If I may misquote Karl Marx: The first time around it’s a farce, the second time it’s a tragedy, and the third time it’s a political bargaining chip. I am referring, of course, to the great Garci tapes controversy.
When Secretary Bunye graciously indulged the public’s unknown curiosity by his “right-hand fake, left hand genuine” (or was it the other way around?) performance, the Garcillano tapes were treated as a farce. It turned out to be a huge tsunami that nearly brought down the Gloria Macapagal-Arroyo government. A mass Cabinet resignation, impeachment attempts in Congress, Supreme Court rebukes, and threatened military withdrawal of support for the GMA administration showed what a few megabytes of digitized voices can do in today’s world. A real political crisis of presidential legitimacy still roils the Philippine political landscape because of these darned tapes.
It turned into a tragedy of sorts when nothing came out of the Garci tapes controversy–not a political tour de force, not a political solution to the crisis, and not even a presidential apology. Definitely, the dramatic “I am sorry” performance by the president later was nowhere here nor there. She admitted her voice and that of the Commission on Election official, but not the (in)famous Commissioner, nor the purported subject matter of the tapes. Later she would deny the whole thing and her loyalists would try to discredit both the tapes and the advisers who gave the “bad” advise to admit the Voice.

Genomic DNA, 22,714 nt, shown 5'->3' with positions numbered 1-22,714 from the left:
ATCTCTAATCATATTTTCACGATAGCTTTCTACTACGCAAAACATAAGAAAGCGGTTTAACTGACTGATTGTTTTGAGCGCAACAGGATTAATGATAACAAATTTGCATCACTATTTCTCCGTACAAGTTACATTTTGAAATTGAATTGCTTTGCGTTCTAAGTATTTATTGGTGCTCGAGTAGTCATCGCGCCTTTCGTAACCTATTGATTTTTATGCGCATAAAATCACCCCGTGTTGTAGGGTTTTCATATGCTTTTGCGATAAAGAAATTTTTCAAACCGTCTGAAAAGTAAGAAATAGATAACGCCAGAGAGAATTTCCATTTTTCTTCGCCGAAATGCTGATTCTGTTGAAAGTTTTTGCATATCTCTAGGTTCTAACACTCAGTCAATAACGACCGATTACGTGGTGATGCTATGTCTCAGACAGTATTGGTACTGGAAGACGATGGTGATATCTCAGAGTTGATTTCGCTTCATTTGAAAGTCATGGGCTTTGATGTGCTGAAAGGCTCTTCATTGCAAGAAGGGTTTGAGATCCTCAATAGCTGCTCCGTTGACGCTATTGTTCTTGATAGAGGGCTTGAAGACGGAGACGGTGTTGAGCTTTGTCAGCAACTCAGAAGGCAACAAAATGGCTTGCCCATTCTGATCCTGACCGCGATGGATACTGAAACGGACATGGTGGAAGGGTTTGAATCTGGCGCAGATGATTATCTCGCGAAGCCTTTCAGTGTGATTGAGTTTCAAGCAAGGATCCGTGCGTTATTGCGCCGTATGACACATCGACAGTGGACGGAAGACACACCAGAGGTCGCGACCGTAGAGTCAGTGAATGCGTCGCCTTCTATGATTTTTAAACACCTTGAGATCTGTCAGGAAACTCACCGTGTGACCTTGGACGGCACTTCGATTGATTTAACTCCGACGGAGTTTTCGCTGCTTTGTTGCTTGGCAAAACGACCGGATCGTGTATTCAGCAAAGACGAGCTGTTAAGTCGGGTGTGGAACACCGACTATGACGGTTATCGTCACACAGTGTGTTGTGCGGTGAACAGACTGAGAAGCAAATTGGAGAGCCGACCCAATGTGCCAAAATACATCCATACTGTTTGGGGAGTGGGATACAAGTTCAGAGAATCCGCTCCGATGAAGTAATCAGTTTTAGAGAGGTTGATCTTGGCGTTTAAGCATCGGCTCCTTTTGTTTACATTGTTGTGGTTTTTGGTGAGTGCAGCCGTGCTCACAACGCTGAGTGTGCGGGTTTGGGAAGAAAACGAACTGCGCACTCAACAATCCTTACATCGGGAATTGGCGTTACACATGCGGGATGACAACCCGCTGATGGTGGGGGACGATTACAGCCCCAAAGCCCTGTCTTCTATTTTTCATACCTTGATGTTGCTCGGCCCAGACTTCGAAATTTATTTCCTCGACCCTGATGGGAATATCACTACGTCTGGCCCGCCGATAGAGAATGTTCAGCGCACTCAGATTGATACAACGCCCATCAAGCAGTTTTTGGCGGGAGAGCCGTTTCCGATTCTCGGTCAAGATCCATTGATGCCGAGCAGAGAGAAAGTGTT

Now, the Garci tapes resurfaced with a Doble face. Former T/Sgt. Vidal Doble, Jr. is well-known to Philippine political aficionados as the main culprit in leaking out the tapes from the files of the Intelligence Service of the Armed forces of the Philippines. Claiming that he is part of a deep black operation to bug the electoral opposition’s conversations, he wants to testify on the provenance of the tapes and of the voices therein.
By now, everybody knows the story of the Garci tapes, and Malacañanang claims people are already bored with the story. However, knowing is far different from confirming and admitting. Much as the GMA administration would wish to the contrary, the tale of the tapes is not yet over–a full political closure still has to happen.
The timing of the Doble resurfacing seems to indicate that post-2007 election political negotiations among the administration, opposition, and–interestingly–the presidentiables–are coming to a head without an agreement in sight. We are now confronting a scenario of hard-ball negotiations amidst heightened political tensions, including the resurrected Garci tapes, the Erap decision, a brewing war in the South, talks of coups and emergency situations, and what not.
The importance of the Garci tapes lies in their coercive message to the administration–to make clear its intention not to plot a post-2010 GMA-still-in-power scenario. It is not a surprise that the Senate–the heart of presidential ambitions–has become the arena this time.
Given her narrow window of opportunity before the lameduck syndrome kicks in, the president will have to make many vital decisions affecting her political future in the coming few weeks or months. This should make everyone tensely waiting for the decision on the political compromise with the political opposition, her choice of a presidentiable to support, or to wage the lonely battle to maintain the power.
To misquote Clausewitz: The Garci tapes is an example of the saying “Philippine politics is politics by all means possible and available.”